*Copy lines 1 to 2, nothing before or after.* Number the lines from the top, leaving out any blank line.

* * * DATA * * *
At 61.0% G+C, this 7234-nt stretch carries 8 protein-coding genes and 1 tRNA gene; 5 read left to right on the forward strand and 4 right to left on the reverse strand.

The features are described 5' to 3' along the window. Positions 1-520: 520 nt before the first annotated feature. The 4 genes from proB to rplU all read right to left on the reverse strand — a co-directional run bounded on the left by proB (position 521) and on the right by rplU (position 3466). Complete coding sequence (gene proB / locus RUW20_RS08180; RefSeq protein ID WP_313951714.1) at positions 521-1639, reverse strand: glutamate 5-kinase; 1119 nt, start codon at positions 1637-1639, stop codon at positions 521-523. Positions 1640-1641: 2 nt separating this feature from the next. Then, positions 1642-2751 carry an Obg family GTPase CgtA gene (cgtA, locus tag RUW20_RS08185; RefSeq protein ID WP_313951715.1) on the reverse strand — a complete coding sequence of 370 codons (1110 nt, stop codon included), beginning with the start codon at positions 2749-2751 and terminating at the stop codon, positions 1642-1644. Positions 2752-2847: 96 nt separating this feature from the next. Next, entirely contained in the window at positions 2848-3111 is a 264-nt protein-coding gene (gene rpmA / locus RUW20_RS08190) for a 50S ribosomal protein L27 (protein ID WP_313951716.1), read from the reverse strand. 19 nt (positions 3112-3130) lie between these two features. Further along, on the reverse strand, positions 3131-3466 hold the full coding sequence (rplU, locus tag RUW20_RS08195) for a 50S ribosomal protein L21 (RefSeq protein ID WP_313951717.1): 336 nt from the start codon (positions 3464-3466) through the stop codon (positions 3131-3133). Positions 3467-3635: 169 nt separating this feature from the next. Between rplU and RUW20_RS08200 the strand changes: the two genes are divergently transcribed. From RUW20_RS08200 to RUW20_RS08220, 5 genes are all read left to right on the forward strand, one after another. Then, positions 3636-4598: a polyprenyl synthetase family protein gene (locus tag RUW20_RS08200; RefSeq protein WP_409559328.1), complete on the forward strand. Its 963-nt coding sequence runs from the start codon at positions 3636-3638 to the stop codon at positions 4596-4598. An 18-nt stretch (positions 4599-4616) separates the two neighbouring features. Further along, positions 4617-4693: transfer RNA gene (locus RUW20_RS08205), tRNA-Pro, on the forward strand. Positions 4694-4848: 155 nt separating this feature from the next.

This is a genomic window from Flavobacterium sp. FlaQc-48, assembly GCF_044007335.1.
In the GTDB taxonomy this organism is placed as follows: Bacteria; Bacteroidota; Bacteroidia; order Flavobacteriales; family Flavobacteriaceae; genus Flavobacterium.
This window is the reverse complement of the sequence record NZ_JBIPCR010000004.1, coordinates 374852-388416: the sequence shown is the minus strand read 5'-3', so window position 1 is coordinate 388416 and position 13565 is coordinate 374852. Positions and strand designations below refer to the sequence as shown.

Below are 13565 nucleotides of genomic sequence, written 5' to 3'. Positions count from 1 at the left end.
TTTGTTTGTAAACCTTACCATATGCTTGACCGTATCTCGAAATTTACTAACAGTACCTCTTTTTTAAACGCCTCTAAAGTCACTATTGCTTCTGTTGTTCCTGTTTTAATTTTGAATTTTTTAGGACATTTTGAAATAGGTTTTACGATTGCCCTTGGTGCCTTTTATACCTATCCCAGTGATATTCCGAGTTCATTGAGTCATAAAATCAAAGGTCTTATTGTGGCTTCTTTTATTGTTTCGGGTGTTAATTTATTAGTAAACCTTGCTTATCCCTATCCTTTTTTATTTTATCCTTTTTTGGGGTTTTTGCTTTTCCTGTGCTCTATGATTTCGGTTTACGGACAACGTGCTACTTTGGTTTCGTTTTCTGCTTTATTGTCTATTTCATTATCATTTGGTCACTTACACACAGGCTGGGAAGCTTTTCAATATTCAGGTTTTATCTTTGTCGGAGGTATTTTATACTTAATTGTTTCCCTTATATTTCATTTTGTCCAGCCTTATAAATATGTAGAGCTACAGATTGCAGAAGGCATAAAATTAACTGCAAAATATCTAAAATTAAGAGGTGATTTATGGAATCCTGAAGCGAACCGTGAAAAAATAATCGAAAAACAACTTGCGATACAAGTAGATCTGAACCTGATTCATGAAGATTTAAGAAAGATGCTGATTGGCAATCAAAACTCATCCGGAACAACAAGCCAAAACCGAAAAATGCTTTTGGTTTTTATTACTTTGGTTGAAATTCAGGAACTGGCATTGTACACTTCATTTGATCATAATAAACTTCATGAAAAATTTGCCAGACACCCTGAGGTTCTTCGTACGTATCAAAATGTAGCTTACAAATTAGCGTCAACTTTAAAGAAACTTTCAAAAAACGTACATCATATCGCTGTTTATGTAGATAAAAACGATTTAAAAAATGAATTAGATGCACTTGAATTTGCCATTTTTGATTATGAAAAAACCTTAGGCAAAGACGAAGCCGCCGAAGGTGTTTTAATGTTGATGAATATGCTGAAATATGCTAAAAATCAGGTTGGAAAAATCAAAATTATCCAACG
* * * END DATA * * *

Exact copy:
At 61.0% G+C, this 7234-nt stretch carries 8 protein-coding genes and 1 tRNA gene; 5 read left to right on the forward strand and 4 right to left on the reverse strand.

The features are described 5' to 3' along the window. Positions 1-520: 520 nt before the first annotated feature. The 4 genes from proB to rplU all read right to left on the reverse strand — a co-directional run bounded on the left by proB (position 521) and on the right by rplU (position 3466). Complete coding sequence (gene proB / locus RUW20_RS08180; RefSeq protein ID WP_313951714.1) at positions 521-1639, reverse strand: glutamate 5-kinase; 1119 nt, start codon at positions 1637-1639, stop codon at positions 521-523. Positions 1640-1641: 2 nt separating this feature from the next. Then, positions 1642-2751 carry an Obg family GTPase CgtA gene (cgtA, locus tag RUW20_RS08185; RefSeq protein ID WP_313951715.1) on the reverse strand — a complete coding sequence of 370 codons (1110 nt, stop codon included), beginning with the start codon at positions 2749-2751 and terminating at the stop codon, positions 1642-1644. Positions 2752-2847: 96 nt separating this feature from the next. Next, entirely contained in the window at positions 2848-3111 is a 264-nt protein-coding gene (gene rpmA / locus RUW20_RS08190) for a 50S ribosomal protein L27 (protein ID WP_313951716.1), read from the reverse strand. 19 nt (positions 3112-3130) lie between these two features. Further along, on the reverse strand, positions 3131-3466 hold the full coding sequence (rplU, locus tag RUW20_RS08195) for a 50S ribosomal protein L21 (RefSeq protein ID WP_313951717.1): 336 nt from the start codon (positions 3464-3466) through the stop codon (positions 3131-3133). Positions 3467-3635: 169 nt separating this feature from the next. Between rplU and RUW20_RS08200 the strand changes: the two genes are divergently transcribed. From RUW20_RS08200 to RUW20_RS08220, 5 genes are all read left to right on the forward strand, one after another. Then, positions 3636-4598: a polyprenyl synthetase family protein gene (locus tag RUW20_RS08200; RefSeq protein WP_409559328.1), complete on the forward strand. Its 963-nt coding sequence runs from the start codon at positions 3636-3638 to the stop codon at positions 4596-4598. An 18-nt stretch (positions 4599-4616) separates the two neighbouring features. Further along, positions 4617-4693: transfer RNA gene (locus RUW20_RS08205), tRNA-Pro, on the forward strand. Positions 4694-4848: 155 nt separating this feature from the next.